Brie Larson believes that representation in who’s writing criticism about movies is just as important as the representation we’re seeing onscreen.
“[Audiences] are not allowed enough chances to read public discourse on these films by the people that the films were made for,“ Larson said on Wednesday night during a speech at the Crystal + Lucy Awards. “I do not need a 40-year-old white dude to tell me what didn’t work for him about A Wrinkle in Time. It wasn’t made for him. I want to know what it meant to women of color, to biracial women, to teen women of color, to teens that are biracial.”
Larson’s statement enters into a bigger ongoing discussion about American film criticism, and how those who contribute to critical discussions don’t accurately reflect the audiences who are actually going to see these movies and read these reviews.
“The talent is there; the access and opportunity are not,” Larson stated, explaining the lack of inclusion at press screenings and junkets and media outlets’ lack of inclusion of women and critics of color in their ranks.
Larson’s speech comes in the wake of a report from the USC Annenberg Inclusion Initiative that studied the top 100 box office movies from 2017 and the reviews for said movies on Rotten Tomatoes, the review aggregation site. This study found that white critics wrote 82 percent of the 19,559 reviews studied. Further, it found that white male critics wrote substantially more reviews (63.9 percent) than their peers who are white women (18.1 percent), underrepresented men (13.8 percent), and underrepresented women (4.1 percent).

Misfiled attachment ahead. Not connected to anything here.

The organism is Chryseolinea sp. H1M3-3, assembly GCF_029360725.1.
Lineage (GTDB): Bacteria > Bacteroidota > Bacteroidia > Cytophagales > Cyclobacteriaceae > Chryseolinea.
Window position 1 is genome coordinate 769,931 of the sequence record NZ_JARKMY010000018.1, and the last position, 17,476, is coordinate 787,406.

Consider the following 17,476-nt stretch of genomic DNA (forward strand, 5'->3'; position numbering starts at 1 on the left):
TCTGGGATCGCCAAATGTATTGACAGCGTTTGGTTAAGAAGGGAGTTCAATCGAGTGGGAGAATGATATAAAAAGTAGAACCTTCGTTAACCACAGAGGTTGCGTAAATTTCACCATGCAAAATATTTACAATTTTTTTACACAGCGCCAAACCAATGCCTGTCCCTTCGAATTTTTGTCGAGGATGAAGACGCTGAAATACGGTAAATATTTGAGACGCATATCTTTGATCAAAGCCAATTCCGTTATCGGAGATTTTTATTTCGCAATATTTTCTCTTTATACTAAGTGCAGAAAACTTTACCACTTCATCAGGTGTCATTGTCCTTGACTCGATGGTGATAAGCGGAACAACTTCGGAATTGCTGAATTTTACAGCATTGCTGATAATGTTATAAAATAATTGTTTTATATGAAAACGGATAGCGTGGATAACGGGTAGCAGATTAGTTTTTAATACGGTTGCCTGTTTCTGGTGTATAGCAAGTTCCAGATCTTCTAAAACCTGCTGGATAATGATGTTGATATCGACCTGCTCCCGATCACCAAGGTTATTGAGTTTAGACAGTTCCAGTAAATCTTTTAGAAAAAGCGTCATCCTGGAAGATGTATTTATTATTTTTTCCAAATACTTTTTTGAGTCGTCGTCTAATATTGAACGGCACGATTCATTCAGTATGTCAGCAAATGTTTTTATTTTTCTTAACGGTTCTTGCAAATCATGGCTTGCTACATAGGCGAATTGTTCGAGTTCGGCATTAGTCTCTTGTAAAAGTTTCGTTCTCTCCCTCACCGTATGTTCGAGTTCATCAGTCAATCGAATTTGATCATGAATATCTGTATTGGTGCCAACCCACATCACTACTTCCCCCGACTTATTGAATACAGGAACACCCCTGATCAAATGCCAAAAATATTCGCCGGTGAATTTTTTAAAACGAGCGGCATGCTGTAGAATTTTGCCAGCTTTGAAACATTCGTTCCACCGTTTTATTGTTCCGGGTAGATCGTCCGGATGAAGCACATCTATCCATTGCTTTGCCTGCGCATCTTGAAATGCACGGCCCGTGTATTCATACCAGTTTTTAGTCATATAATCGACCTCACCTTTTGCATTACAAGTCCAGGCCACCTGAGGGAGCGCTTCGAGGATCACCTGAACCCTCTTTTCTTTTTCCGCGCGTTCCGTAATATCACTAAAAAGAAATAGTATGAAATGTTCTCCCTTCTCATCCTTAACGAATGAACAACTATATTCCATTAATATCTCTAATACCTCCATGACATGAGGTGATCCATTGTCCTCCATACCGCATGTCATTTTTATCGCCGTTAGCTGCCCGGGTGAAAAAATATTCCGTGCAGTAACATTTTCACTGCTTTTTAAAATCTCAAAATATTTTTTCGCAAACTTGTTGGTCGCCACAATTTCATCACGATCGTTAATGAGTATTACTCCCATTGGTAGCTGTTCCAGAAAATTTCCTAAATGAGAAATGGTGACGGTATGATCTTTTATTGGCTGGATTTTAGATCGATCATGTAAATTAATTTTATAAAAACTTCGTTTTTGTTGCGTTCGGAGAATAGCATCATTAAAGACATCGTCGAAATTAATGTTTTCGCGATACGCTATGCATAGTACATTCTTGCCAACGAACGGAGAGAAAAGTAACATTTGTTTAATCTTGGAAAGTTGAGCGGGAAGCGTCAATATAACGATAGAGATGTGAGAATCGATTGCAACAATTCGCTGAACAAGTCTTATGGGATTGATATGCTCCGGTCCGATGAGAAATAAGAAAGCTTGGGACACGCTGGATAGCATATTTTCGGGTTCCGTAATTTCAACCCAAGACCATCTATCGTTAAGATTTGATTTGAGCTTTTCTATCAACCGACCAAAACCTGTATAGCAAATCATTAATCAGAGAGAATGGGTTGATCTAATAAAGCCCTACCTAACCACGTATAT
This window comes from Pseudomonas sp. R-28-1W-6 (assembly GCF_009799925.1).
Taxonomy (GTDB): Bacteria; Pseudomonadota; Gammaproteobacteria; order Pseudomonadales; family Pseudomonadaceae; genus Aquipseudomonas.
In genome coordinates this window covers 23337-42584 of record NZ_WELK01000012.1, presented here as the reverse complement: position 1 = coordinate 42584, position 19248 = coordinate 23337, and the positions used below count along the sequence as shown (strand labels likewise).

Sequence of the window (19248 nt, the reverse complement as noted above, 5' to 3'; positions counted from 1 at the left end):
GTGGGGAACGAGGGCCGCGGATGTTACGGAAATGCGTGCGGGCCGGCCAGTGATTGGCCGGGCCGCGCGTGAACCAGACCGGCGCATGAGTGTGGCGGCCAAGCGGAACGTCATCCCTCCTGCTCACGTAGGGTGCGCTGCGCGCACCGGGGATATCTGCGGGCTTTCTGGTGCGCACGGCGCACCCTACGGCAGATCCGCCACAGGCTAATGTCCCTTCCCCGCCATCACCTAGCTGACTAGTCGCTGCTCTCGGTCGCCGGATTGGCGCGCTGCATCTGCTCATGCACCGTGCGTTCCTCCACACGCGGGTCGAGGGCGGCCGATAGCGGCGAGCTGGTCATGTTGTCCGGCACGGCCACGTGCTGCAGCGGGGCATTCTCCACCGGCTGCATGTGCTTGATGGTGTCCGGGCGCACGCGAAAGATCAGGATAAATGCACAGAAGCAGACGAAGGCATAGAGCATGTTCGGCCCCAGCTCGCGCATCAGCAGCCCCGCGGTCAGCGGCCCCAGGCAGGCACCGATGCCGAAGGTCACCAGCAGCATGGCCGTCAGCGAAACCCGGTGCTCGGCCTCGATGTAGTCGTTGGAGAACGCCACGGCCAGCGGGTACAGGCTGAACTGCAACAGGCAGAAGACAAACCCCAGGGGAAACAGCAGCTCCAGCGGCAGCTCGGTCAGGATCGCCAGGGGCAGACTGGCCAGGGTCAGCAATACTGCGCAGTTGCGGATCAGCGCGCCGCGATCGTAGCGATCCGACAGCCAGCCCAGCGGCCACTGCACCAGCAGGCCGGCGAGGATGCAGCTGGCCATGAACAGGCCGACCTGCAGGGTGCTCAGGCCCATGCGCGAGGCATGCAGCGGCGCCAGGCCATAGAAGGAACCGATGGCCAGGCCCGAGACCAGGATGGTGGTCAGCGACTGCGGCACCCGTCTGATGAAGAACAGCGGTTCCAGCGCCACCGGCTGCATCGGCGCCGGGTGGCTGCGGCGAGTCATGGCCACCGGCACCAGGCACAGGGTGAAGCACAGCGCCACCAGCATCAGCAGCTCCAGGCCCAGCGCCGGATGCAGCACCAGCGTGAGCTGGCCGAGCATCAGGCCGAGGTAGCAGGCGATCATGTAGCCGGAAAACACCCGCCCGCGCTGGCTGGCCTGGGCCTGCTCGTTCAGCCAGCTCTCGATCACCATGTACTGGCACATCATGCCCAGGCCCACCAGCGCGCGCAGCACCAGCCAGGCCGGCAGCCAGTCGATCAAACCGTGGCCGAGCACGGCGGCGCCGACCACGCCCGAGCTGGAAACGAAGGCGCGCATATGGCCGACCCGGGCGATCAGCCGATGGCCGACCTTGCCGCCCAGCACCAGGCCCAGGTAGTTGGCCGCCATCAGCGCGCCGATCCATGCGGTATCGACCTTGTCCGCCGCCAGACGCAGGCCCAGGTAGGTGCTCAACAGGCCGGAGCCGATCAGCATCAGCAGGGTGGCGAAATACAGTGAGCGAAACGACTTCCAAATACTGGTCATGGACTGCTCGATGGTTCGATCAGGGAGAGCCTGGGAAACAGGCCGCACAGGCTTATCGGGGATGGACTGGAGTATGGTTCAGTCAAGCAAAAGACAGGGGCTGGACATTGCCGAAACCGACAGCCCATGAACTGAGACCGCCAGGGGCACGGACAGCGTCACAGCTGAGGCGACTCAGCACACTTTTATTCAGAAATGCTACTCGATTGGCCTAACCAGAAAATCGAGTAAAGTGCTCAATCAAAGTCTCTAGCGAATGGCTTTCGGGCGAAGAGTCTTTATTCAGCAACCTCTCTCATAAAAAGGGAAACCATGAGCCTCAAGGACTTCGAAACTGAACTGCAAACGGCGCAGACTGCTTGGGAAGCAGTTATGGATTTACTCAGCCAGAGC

While there are some valid criticisms to be made about the study’s methodology (finding a consistent data set for the most read and circulated reviews is difficult, as is accurately determining the gender and ethnicity of the person behind every byline), it does broadly align with anecdotal evidence and the overall impression that the majority of people writing movie reviews and leading the discussion about movies are predominantly white and predominantly men.
This isn’t to say that their opinions are less than by default — in Larson’s speech, she made a point to note, “I do not hate white dudes” — but rather that there’s a need to examine further why women and people of color are an underrepresented part of this cultural conversation, and consider how criticism needs to change in order to include them.
It’ll be fascinating to see whether Larson’s plea has direct changes, and who will be reviewing Larson‘s upcoming projects, including her starring role in Captain Marvel in eight months. It’s the first female solo superhero movie in the current Marvel Cinematic Universe, and the character has a vocal following and recognition among women and girls. Whether those who end up reviewing the film reflect that following remains to be seen.